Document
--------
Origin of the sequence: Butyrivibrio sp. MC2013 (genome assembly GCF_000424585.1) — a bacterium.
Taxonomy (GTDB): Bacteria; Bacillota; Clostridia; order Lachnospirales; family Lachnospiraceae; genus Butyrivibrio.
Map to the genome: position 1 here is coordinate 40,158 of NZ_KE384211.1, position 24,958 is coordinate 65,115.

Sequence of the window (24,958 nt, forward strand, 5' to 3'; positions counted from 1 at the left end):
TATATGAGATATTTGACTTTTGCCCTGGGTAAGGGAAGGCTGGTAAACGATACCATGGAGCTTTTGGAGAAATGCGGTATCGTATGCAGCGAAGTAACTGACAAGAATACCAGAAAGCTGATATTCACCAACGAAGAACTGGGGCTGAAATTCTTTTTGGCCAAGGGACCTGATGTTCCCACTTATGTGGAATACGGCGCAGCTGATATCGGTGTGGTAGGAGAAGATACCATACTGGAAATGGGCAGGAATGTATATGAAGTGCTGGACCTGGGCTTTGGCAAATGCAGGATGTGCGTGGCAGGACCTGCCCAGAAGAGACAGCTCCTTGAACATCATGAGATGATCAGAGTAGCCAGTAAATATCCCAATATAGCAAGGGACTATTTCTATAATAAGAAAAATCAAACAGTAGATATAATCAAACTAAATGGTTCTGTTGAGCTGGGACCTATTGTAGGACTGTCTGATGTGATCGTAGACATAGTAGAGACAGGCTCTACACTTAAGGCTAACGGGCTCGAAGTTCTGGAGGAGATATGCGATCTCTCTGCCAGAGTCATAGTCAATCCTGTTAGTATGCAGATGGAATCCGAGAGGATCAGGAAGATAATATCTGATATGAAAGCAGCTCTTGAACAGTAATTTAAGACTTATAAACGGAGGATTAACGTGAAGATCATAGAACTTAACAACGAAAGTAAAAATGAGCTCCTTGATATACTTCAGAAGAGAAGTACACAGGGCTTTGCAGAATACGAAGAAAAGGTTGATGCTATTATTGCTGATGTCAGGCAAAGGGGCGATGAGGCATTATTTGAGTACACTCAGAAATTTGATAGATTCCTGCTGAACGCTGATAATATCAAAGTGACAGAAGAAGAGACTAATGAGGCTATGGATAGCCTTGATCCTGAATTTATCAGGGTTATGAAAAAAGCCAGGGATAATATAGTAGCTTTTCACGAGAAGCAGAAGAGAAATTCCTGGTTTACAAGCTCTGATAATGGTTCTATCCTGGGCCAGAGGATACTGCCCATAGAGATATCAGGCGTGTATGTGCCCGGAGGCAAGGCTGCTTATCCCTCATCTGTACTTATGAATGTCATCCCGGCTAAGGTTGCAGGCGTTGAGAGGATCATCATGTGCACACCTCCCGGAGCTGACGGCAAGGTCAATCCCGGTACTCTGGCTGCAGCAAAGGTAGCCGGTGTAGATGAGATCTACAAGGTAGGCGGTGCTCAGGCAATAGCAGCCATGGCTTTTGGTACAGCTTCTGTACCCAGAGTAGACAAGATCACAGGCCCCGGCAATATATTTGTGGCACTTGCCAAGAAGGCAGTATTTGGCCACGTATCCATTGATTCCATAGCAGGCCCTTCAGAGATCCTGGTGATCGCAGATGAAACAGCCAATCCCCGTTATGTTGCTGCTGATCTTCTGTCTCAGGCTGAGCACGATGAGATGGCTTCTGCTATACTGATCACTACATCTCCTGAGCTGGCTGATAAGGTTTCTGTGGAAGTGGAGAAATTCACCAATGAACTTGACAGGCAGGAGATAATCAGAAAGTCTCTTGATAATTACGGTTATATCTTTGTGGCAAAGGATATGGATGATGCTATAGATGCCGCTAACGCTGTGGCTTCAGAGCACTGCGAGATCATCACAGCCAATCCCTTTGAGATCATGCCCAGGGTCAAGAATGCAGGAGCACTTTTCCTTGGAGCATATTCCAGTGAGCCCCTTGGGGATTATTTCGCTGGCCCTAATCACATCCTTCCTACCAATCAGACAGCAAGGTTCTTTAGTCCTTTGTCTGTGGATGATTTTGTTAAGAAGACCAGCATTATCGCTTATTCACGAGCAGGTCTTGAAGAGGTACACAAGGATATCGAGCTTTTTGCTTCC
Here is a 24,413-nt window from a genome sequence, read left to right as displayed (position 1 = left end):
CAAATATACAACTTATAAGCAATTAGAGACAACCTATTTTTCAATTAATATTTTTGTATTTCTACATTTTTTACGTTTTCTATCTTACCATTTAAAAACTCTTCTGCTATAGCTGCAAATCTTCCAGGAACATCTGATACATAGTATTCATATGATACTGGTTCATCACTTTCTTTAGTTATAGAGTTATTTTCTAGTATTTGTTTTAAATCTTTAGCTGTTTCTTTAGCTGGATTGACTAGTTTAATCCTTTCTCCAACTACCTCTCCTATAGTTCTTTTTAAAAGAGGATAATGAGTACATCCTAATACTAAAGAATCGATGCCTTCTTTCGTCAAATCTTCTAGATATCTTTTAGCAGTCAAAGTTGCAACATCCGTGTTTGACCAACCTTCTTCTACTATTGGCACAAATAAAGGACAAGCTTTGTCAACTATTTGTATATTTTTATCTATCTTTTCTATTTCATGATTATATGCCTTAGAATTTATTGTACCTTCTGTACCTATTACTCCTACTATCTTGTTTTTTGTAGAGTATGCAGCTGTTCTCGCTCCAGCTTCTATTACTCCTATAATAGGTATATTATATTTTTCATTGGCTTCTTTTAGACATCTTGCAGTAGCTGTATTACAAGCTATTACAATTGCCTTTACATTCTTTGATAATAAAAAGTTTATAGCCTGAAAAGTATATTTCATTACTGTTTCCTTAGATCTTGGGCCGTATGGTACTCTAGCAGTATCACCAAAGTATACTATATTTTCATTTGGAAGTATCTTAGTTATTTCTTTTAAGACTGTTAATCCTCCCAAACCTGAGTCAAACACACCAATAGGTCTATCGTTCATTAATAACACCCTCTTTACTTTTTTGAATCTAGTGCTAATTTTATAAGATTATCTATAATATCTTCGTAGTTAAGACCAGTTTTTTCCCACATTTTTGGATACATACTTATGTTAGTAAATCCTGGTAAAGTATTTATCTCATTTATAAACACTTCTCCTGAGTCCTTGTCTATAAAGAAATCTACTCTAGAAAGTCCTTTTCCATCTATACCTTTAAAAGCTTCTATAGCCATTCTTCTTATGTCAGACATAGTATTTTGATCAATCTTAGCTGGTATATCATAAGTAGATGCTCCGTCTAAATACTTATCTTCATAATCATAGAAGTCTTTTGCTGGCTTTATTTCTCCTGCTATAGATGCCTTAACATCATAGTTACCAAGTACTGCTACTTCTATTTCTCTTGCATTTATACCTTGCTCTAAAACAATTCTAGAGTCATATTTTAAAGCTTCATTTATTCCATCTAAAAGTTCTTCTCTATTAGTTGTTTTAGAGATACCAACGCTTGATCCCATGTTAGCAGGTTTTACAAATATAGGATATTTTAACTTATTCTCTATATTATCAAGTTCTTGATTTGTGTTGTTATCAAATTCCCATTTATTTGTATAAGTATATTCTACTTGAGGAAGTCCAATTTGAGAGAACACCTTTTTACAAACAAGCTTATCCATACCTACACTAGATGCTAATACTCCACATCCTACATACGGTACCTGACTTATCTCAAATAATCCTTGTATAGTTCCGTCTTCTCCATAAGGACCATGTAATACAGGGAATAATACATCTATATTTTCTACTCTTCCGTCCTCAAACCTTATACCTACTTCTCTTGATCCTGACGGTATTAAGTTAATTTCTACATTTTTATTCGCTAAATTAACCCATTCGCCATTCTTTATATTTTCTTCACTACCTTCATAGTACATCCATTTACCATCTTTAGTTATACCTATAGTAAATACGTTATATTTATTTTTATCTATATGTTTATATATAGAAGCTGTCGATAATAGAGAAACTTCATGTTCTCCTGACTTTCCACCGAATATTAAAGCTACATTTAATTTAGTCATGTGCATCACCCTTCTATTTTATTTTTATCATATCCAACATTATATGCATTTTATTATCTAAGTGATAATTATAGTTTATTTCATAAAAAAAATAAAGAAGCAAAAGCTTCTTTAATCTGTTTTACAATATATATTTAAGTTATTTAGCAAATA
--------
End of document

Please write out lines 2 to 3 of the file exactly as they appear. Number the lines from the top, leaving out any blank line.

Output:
Taxonomy (GTDB): Bacteria; Bacillota; Clostridia; order Lachnospirales; family Lachnospiraceae; genus Butyrivibrio.
Map to the genome: position 1 here is coordinate 40,158 of NZ_KE384211.1, position 24,958 is coordinate 65,115.